• Faithful to my Homeland, the Republic of Poland



  • 5 December 2018

    On the eve of the COP24 climate conference in Katowice the Embassy of Poland in Copenhagen in cooperation with Danish partners organized a seminar on electromobility and Polish-Danish cooperation for green transport. The participants included Undersecretary of State at the Polish Ministry of Entrepreneurship and Technology Marcin Ociepa, Director General at the Danish Ministry of Energy and Climate Dorte Nøhr Andersen, as well as a numerous business companies, including Polish stakeholders Solaris, Ekoenergetyka and Asseco.

    Electromobility strategies in Denmark and Poland were discussed at a conference launched on 29 November 2018 by the Embassy of Poland in Copenhagen in cooperation with the Danish Chamber of Commerce (Dansk Erhverv) and Dansk Energi. Both, the governmental and regional perspectives were highlighted in the debates. Director of the road traffic department at the City Hall of Copenhagen, Mr Steffen Rasmussen along with Ms. Jolanta Kielmas of the Marshal's Office of West Pomerania in Szczecin focused on policies targeting a green transformation of the transport sector. Both presentations were followed by comments from business representatives, including well-known Polish and Danish brands such as Solaris, Ekoenergetyka or Green Mobility.


    Inaugurating the event, Ambassador Henryka Mościcka-Dendys underlined: “Climate change and the need of transition to a low-emission economy is one of the biggest challenges of today. We are working intensively for the development of the electromobility sector in Poland, which is also one of the main topics of the upcoming COP24 conference in Katowice. I am very pleased to open the Polish-Danish seminar on e-transport, since I am counting on intensive cooperation between companies and research institutions from both countries within this field.” The development of the electromobility sector will have a positive impact not only on the automotive sector, but also on the energy sector and the entire Polish economy. In Denmark, the new climate strategy presented by the government in October this year implies a reduction of CO2 emissions by 50% before 2030, and one of the means for achieving this goal is to remove vehicles with gasoline or diesel engines (including buses and taxis) from the road traffic (by 2035, also hybrid vehicles should be removed), as well as designation of environmental zones in cities, where particularly stringent emission requirements will apply.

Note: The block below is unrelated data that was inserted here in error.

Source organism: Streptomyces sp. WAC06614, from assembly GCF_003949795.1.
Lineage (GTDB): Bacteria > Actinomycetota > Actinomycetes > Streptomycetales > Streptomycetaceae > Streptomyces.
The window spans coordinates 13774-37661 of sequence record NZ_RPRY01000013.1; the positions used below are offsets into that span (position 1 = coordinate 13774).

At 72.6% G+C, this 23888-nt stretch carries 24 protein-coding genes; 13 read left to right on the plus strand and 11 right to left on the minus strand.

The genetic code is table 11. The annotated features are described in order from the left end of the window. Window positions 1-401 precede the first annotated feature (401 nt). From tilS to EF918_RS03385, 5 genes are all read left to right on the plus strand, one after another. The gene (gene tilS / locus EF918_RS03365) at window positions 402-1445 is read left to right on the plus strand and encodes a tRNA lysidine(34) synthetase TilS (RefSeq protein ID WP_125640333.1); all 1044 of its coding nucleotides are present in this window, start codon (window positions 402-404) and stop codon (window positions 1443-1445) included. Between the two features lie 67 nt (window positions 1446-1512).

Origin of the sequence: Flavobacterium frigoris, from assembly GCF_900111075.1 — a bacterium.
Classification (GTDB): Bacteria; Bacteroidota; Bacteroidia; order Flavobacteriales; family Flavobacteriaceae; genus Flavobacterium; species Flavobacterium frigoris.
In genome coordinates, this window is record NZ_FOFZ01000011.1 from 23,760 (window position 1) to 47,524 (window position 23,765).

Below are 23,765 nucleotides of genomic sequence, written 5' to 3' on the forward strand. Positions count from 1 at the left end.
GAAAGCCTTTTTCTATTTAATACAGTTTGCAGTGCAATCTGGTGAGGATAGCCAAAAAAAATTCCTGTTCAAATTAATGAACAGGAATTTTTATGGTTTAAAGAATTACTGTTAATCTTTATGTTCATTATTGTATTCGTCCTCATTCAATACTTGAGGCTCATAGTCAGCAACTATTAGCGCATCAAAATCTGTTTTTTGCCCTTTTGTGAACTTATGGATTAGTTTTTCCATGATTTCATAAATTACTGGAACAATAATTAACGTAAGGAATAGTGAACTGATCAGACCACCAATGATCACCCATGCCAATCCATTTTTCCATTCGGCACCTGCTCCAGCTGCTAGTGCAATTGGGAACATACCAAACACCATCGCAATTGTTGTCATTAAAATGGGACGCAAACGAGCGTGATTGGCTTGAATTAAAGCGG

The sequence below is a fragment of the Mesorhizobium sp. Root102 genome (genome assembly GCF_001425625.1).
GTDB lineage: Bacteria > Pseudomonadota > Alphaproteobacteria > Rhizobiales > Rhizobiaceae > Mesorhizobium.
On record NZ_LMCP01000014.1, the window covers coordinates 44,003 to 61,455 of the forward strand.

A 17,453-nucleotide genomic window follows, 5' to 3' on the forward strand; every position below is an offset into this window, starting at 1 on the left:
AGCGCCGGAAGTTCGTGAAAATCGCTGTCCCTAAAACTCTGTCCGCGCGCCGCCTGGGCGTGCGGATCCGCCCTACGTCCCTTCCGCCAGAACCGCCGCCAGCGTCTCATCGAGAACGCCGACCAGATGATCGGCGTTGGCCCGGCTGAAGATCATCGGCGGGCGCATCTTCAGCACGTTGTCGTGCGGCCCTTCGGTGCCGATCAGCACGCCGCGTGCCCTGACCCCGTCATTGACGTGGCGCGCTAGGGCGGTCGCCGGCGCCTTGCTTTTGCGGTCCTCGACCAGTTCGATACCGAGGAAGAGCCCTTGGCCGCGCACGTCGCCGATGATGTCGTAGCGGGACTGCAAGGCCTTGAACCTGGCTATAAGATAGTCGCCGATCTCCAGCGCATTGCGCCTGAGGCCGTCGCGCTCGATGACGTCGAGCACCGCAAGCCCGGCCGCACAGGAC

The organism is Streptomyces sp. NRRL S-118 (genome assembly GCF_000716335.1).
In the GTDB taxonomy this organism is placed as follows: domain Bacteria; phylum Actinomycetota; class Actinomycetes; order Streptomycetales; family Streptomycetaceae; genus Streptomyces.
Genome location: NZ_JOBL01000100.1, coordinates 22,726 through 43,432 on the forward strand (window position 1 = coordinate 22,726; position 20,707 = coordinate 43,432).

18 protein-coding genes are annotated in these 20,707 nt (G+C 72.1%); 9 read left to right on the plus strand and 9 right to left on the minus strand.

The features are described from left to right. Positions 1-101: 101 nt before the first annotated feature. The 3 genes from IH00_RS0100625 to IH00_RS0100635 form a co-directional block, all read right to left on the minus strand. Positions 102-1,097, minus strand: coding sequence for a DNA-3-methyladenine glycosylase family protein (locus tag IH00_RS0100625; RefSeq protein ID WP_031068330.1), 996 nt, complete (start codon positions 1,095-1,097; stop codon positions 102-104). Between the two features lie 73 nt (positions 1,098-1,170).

The seminar attracted about 60 participants. On its margins, the Embassy organized a network meeting and a study visit by a delegation of Polish companies to the Danish green energy cluster CLEAN

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